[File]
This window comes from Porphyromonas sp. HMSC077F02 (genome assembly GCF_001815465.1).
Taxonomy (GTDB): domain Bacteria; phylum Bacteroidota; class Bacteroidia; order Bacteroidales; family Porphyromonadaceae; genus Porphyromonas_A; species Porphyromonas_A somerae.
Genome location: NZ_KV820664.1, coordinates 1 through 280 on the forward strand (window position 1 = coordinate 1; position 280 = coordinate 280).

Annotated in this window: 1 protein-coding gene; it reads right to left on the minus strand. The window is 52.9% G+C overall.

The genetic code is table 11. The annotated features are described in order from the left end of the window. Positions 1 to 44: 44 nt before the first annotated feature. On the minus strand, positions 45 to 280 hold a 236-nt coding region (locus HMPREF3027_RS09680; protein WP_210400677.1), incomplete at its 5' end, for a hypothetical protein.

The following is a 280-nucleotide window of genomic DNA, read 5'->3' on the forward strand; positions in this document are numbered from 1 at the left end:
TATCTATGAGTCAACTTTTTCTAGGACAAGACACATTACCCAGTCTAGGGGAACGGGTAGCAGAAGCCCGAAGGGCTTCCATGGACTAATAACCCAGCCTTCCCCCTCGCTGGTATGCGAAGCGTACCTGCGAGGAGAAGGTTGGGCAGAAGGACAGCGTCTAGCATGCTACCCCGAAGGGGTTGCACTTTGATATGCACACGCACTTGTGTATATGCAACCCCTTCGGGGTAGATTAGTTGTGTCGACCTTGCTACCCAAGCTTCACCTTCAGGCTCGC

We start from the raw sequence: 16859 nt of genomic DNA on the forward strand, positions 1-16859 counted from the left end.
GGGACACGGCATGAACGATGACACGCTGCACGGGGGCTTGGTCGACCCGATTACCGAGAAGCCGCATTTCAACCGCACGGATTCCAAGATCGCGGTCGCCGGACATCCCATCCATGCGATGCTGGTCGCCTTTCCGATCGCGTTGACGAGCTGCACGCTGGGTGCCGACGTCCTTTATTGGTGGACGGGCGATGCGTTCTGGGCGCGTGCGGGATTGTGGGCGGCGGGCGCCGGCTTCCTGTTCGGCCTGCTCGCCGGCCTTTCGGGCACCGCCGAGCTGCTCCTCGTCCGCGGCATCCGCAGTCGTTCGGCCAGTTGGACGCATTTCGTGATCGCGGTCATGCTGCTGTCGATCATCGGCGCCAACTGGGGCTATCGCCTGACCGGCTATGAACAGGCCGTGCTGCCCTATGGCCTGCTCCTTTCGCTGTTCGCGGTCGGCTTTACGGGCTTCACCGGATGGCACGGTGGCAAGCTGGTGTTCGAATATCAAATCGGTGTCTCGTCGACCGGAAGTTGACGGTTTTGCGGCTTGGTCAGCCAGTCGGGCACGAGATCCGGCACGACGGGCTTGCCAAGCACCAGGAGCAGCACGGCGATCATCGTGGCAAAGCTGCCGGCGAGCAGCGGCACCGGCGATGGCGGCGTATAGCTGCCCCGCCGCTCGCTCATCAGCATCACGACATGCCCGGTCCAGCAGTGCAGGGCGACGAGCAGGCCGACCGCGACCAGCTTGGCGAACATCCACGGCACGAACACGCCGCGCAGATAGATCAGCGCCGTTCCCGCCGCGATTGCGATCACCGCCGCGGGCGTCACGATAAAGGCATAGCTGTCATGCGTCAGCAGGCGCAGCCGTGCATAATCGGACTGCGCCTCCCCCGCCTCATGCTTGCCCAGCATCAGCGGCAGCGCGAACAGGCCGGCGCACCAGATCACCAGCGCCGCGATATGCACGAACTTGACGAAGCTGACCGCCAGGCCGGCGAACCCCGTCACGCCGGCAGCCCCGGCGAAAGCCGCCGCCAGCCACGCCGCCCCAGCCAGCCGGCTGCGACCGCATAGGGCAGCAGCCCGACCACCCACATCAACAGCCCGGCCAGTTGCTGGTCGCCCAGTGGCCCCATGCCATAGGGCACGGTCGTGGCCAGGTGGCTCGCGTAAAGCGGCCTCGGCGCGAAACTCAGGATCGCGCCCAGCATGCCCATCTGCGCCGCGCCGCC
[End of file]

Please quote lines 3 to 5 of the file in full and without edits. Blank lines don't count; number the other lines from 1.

Genome location: NZ_KV820664.1, coordinates 1 through 280 on the forward strand (window position 1 = coordinate 1; position 280 = coordinate 280).

Annotated in this window: 1 protein-coding gene; it reads right to left on the minus strand. The window is 52.9% G+C overall.

The genetic code is table 11. The annotated features are described in order from the left end of the window. Positions 1 to 44: 44 nt before the first annotated feature. On the minus strand, positions 45 to 280 hold a 236-nt coding region (locus HMPREF3027_RS09680; protein WP_210400677.1), incomplete at its 5' end, for a hypothetical protein.